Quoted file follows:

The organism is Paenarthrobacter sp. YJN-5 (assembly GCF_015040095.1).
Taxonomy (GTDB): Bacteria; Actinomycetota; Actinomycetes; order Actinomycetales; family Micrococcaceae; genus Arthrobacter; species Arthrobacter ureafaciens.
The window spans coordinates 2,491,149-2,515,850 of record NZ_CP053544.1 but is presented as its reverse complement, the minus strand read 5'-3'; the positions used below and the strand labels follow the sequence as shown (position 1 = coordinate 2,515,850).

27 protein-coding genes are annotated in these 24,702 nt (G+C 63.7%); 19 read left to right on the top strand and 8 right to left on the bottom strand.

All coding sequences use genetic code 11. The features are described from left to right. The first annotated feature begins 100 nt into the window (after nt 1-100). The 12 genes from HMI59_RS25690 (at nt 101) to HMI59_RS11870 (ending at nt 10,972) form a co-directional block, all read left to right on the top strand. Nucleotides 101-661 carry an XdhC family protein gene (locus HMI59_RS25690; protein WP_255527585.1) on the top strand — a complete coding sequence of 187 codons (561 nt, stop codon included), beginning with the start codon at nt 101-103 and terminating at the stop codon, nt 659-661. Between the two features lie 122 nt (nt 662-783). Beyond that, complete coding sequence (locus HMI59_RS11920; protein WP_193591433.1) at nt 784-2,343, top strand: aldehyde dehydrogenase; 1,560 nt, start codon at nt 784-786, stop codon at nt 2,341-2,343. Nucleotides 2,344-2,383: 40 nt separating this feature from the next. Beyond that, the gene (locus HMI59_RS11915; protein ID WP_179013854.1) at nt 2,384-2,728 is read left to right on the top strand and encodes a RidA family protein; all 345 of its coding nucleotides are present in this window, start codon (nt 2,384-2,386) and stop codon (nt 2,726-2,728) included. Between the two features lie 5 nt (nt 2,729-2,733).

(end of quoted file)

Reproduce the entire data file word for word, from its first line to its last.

The organism is Paenarthrobacter sp. YJN-5 (assembly GCF_015040095.1).
Taxonomy (GTDB): Bacteria; Actinomycetota; Actinomycetes; order Actinomycetales; family Micrococcaceae; genus Arthrobacter; species Arthrobacter ureafaciens.
The window spans coordinates 2,491,149-2,515,850 of record NZ_CP053544.1 but is presented as its reverse complement, the minus strand read 5'-3'; the positions used below and the strand labels follow the sequence as shown (position 1 = coordinate 2,515,850).

27 protein-coding genes are annotated in these 24,702 nt (G+C 63.7%); 19 read left to right on the top strand and 8 right to left on the bottom strand.

All coding sequences use genetic code 11. The features are described from left to right. The first annotated feature begins 100 nt into the window (after nt 1-100). The 12 genes from HMI59_RS25690 (at nt 101) to HMI59_RS11870 (ending at nt 10,972) form a co-directional block, all read left to right on the top strand. Nucleotides 101-661 carry an XdhC family protein gene (locus HMI59_RS25690; protein WP_255527585.1) on the top strand — a complete coding sequence of 187 codons (561 nt, stop codon included), beginning with the start codon at nt 101-103 and terminating at the stop codon, nt 659-661. Between the two features lie 122 nt (nt 662-783). Beyond that, complete coding sequence (locus HMI59_RS11920; protein WP_193591433.1) at nt 784-2,343, top strand: aldehyde dehydrogenase; 1,560 nt, start codon at nt 784-786, stop codon at nt 2,341-2,343. Nucleotides 2,344-2,383: 40 nt separating this feature from the next. Beyond that, the gene (locus HMI59_RS11915; protein ID WP_179013854.1) at nt 2,384-2,728 is read left to right on the top strand and encodes a RidA family protein; all 345 of its coding nucleotides are present in this window, start codon (nt 2,384-2,386) and stop codon (nt 2,726-2,728) included. Between the two features lie 5 nt (nt 2,729-2,733).